Fabian Demicoli

GRTU President, Mr Paul Abela, participates in the review of active ageing by EU Social partners

 Within the framework of their current
EU social partner work programme, UEAPME, BUSINESSEUROPE, CEEP and ETUC held a
joint conference this week on promoting active ageing through lifelong
learning. GRTU President Paul Abela participated at this important conference
entitled European Innovation Partnership on Active and Healthy Ageing-From Plan
to Action.

During the event the participants were
given an opportunity to share their experiences and explain the different
initiatives in their own countries. Three objectives were identified that
required focus for the successful adoption of an action plan for Active Ageing
and Solidarity between generations: Action at legislative level, Improve living
and working conditions and Make education and training systems more effective.

Paul Abela stated that Malta is already
well on track targeting all three objectives, they are well embedded in our
national programme. Unlike some countries, Mr Abela was pleased to inform that
in Malta individuals working after pensionable age do not lose their pension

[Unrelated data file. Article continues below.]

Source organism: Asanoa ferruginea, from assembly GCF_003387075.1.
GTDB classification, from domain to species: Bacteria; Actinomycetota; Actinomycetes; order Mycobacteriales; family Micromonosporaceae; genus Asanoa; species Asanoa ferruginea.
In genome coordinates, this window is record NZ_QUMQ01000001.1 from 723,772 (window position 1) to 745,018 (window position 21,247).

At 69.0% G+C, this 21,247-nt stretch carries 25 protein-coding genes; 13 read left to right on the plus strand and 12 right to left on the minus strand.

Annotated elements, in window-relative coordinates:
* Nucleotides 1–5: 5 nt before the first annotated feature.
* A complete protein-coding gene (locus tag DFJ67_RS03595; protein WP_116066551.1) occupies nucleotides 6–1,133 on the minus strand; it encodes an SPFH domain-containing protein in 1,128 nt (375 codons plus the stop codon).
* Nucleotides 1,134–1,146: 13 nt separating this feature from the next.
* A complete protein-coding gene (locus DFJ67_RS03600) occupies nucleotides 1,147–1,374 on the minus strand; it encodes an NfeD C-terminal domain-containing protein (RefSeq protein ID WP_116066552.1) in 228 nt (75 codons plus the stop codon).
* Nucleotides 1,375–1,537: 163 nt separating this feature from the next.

benefits. He also said that a phenomenon is developing whereby those that have
been employed all their life before going into pension decide to leap into
business while those that have been in business all their life decide to take
it a bit more easy before pension and find a stable employment. He said this
was an interesting phenomenon that should be followed.

A number of good practices were
presented amongst which that from France, the Generation Contract, whereby
employers are incentivized though a grant to employ an individual in or near
pensionable age with an younger individual. GRTU's President emphasized however
that the competitiveness and sustainability of a company cannot be jeopradised

UEPME Social Affairs Adviser Helen
Hoffmann chaired the session on "Anticipating the skills needs and adapting the
skills of older workers". For Crafts and SMEs, external support coming from
their business organisations or Public Employment Service can be a useful means
for tailor-made training of older workers as presented by an Austrian case. In
the final round table, UEAPME Social Affairs Director Liliane Volozinskis
stressed the need for adapting to an ageing workforce through a lifecycle
approach, delivering relevant continuous training and mobilising funding in a
cost-effective way, as well as broader policies on fostering health promotion,
flexible working arrangements and adequate policy frameworks. She also insisted
on return of investment for employers.

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